Senate debates

Wednesday, 13 February 2008

Apology to Australia’S Indigenous Peoples

10:05 am

Photo of Nigel ScullionNigel Scullion (NT, Country Liberal Party, Shadow Minister for Agriculture, Fisheries and Forestry) Share this | Hansard source

In rising to speak to this motion I would like to acknowledge the traditional owners of this country and their ancestors. For many people in this place, their life’s journey was very varied before they became a senator. I was very lucky before entering the Senate for the Northern Territory to be engaged as both a commercial fishermen and a professional shooter. As part of that, I was very privileged to work alongside Aboriginal and Torres Strait Islander people—not only work alongside them but live together as a family and often play together. Many of these times we were in fairly remote circumstances, where there is no television, often for many months at a time. So at night, normally around a fire, there were two or three hours where we had the opportunity to simply discuss things as the fire died down. That is all we had. As people do, we discussed each other’s life experiences, and I had the great privilege of hearing very different stories.

Where I worked in Arnhem Land, for instance, the people had not been dispossessed; they had always had their own country, they always had connection to country. But there were also many people who were part of the stolen generation and had been dispossessed. They had a variety of views about a number of issues but a particular view about an apology. I was an apology cynic through much of that time, and as mates we had pretty robust discussions about the practical applications of an apology and how that would have an effect on their lives. I think it is important that I make that confession.

I also had an opportunity last year to speak with a group of over 100 Indigenous men who were part of the Attorney-General’s leadership group. An older group of men and a younger group of men met in one of the rooms in Parliament House. They had asked me to give them a presentation on my leadership journey. As a pragmatist, I said, ‘You’re not often going to get a pretty frank and forthright discussion with Chatham House rules with the minister in government; you should possibly spend more of your time having a crack at that.’ It was not long into the conversation when someone said, ‘If you were the Prime Minister, Nigel’—as unlikely as that would ever be—‘would you say sorry?’ I declared myself a cynic and I said no. We had a discussion. As a pragmatist, I did not really understand how it would help if we went through these processes and thought it was a bit of a distraction.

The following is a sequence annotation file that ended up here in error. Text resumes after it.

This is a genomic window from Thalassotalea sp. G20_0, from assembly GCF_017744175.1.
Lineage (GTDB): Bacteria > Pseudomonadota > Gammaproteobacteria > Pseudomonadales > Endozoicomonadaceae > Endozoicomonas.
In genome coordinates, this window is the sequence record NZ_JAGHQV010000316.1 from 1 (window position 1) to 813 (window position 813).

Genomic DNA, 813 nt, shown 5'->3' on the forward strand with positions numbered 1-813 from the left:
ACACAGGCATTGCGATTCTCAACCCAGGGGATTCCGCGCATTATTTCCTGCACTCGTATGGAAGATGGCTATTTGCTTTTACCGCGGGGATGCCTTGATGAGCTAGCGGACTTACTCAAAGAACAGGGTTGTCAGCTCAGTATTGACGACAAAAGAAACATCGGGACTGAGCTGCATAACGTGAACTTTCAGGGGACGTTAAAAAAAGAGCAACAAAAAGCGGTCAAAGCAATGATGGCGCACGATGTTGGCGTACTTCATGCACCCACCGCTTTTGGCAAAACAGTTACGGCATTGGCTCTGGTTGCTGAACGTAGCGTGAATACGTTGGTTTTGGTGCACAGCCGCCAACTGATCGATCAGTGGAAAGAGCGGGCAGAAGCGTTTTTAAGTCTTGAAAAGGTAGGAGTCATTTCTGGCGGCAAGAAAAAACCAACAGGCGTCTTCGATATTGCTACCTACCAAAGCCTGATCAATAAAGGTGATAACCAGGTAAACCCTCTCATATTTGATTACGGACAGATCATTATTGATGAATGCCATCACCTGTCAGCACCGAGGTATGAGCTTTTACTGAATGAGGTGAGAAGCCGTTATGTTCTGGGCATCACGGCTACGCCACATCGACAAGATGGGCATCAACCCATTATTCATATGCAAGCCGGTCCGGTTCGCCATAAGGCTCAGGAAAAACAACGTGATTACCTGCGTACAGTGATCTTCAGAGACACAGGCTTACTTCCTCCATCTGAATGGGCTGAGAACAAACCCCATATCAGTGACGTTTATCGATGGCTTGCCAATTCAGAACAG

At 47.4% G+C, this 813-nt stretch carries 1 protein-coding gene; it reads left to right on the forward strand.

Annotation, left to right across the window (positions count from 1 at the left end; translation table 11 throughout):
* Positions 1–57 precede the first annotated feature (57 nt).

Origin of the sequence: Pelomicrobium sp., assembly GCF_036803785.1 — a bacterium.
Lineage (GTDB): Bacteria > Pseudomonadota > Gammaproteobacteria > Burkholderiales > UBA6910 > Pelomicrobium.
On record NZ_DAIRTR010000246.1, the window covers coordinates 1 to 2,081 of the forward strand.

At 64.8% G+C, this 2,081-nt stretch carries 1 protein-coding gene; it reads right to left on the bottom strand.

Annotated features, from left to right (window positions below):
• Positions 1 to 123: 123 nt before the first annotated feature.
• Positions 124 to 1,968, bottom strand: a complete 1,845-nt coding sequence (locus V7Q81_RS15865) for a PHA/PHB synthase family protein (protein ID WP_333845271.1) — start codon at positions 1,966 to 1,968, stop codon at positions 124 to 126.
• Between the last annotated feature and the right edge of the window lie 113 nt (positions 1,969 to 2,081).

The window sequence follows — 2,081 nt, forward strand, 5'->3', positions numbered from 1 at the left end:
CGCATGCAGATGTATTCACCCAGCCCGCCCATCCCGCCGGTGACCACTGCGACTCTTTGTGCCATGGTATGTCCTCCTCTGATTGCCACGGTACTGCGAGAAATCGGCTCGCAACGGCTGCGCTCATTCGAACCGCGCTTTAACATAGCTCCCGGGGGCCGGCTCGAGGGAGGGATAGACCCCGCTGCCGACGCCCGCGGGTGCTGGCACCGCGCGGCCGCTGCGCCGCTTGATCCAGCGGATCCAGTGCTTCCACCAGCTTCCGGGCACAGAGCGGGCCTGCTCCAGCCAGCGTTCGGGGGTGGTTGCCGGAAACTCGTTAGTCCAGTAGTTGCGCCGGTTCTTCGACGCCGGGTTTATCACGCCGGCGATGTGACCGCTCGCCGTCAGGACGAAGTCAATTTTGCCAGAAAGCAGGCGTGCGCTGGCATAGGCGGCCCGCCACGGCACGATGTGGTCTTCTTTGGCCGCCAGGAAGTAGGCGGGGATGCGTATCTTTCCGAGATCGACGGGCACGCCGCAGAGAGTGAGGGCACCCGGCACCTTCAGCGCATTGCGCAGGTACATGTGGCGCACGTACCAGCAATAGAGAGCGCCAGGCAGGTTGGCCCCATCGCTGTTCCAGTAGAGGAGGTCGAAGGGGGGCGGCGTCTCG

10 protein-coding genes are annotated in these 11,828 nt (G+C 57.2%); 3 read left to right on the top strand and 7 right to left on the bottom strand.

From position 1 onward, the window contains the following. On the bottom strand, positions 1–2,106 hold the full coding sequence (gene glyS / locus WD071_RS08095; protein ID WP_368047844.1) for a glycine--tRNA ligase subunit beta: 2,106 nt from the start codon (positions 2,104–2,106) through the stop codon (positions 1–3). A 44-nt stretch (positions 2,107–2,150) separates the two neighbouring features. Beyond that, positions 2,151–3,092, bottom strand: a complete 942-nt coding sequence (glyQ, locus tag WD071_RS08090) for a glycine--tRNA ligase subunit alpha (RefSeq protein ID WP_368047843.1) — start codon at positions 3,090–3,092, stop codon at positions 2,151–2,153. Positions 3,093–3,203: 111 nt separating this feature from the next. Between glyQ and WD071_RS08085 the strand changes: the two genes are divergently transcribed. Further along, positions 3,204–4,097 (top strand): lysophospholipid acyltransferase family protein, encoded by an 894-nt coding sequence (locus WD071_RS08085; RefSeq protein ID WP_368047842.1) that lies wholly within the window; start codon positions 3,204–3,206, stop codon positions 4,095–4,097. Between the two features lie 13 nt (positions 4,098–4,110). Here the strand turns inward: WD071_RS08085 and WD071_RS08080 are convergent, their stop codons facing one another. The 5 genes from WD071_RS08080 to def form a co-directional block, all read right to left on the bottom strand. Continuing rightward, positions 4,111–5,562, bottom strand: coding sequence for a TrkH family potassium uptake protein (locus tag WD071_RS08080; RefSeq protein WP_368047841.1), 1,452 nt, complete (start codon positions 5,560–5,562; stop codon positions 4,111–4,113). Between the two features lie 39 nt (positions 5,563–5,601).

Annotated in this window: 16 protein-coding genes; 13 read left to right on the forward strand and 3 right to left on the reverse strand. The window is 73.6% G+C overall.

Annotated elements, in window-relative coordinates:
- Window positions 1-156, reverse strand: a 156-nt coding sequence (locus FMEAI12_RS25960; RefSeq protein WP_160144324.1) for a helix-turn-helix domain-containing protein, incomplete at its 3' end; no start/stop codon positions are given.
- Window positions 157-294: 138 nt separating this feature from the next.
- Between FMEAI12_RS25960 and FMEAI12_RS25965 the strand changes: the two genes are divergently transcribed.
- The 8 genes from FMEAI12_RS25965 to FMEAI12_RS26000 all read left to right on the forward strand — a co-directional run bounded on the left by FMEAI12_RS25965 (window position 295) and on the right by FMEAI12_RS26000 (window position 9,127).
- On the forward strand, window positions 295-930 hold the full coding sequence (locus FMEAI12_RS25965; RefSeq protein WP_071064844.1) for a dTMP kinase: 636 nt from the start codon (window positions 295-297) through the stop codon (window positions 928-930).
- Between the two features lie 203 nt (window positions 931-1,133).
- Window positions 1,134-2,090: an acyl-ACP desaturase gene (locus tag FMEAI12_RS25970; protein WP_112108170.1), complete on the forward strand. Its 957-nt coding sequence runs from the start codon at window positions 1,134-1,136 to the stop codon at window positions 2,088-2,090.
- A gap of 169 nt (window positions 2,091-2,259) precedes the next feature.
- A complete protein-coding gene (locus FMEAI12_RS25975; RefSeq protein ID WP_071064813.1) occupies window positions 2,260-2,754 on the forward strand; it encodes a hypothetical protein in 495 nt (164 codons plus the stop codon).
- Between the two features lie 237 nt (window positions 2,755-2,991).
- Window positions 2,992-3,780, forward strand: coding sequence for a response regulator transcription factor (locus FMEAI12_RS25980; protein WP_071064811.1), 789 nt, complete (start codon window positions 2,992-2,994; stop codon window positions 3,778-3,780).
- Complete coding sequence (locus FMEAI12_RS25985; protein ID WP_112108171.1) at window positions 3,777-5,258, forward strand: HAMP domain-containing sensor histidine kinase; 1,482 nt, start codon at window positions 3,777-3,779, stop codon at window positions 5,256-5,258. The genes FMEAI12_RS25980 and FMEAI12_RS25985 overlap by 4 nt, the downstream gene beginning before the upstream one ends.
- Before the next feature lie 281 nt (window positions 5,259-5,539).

Thanks to a long-term relationship with many of the people in that room and the discussions we had after that, a number of people were able to convince me, by their own stories, just how important this was and that, whilst it was not a practical step, it was the way that people felt. I believe now, through that experience, that it is so difficult to put yourself in the shoes of others that we need to acknowledge the past practices that resulted in harm and hurt to many Indigenous people and we need to say sorry.

The exact number of children involved and the exact number of people bearing internal wounds as a result of their removal under past government policies and practices may never be known, nor may the true number of people that shared that pain through not knowing their ancestral history or the fate of other family members. What I do know is that it is very important that we acknowledge the pain and suffering that resulted from those policies, and for that I say sorry. I am also sincerely sorry that any individual or family has suffered through past government policies and practices, however well intentioned or otherwise they may have been at the time by that government.

I must also acknowledge that not all Indigenous policies and practices of past and current governments of all persuasions have necessarily failed. I cite the intervention in the Northern Territory. Whilst it was fairly controversial, I think everybody would agree that it contained very important policies that will be very positive for Indigenous communities. I think there are positive aspects of policies from the past that we need to look to for the future. I think it is really important that we learn from the past, that we never repeat the failures and, as I have said, that we learn from the positive aspects in regard to any future policies.